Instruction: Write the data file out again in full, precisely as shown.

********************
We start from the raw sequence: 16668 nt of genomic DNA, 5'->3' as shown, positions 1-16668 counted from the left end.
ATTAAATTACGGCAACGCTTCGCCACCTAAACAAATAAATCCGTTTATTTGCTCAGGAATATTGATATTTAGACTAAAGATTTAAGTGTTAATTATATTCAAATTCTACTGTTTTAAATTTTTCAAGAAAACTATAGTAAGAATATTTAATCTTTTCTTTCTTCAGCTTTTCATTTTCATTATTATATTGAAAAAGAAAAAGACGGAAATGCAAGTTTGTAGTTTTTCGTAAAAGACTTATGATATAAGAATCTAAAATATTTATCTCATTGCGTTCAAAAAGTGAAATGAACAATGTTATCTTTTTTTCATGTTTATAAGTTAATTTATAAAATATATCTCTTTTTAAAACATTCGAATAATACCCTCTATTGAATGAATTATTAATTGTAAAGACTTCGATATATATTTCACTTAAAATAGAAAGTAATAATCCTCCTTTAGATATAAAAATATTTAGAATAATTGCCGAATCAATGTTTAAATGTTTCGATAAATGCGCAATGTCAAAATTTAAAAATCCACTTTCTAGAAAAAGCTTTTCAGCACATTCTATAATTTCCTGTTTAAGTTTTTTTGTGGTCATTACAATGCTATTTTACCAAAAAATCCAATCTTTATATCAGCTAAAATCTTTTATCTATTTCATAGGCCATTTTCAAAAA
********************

We start from the raw sequence: 16668 nt of genomic DNA, 5'->3' as shown, positions 1-16668 counted from the left end.
ATTAAATTACGGCAACGCTTCGCCACCTAAACAAATAAATCCGTTTATTTGCTCAGGAATATTGATATTTAGACTAAAGATTTAAGTGTTAATTATATTCAAATTCTACTGTTTTAAATTTTTCAAGAAAACTATAGTAAGAATATTTAATCTTTTCTTTCTTCAGCTTTTCATTTTCATTATTATATTGAAAAAGAAAAAGACGGAAATGCAAGTTTGTAGTTTTTCGTAAAAGACTTATGATATAAGAATCTAAAATATTTATCTCATTGCGTTCAAAAAGTGAAATGAACAATGTTATCTTTTTTTCATGTTTATAAGTTAATTTATAAAATATATCTCTTTTTAAAACATTCGAATAATACCCTCTATTGAATGAATTATTAATTGTAAAGACTTCGATATATATTTCACTTAAAATAGAAAGTAATAATCCTCCTTTAGATATAAAAATATTTAGAATAATTGCCGAATCAATGTTTAAATGTTTCGATAAATGCGCAATGTCAAAATTTAAAAATCCACTTTCTAGAAAAAGCTTTTCAGCACATTCTATAATTTCCTGTTTAAGTTTTTTTGTGGTCATTACAATGCTATTTTACCAAAAAATCCAATCTTTATATCAGCTAAAATCTTTTATCTATTTCATAGGCCATTTTCAAAAA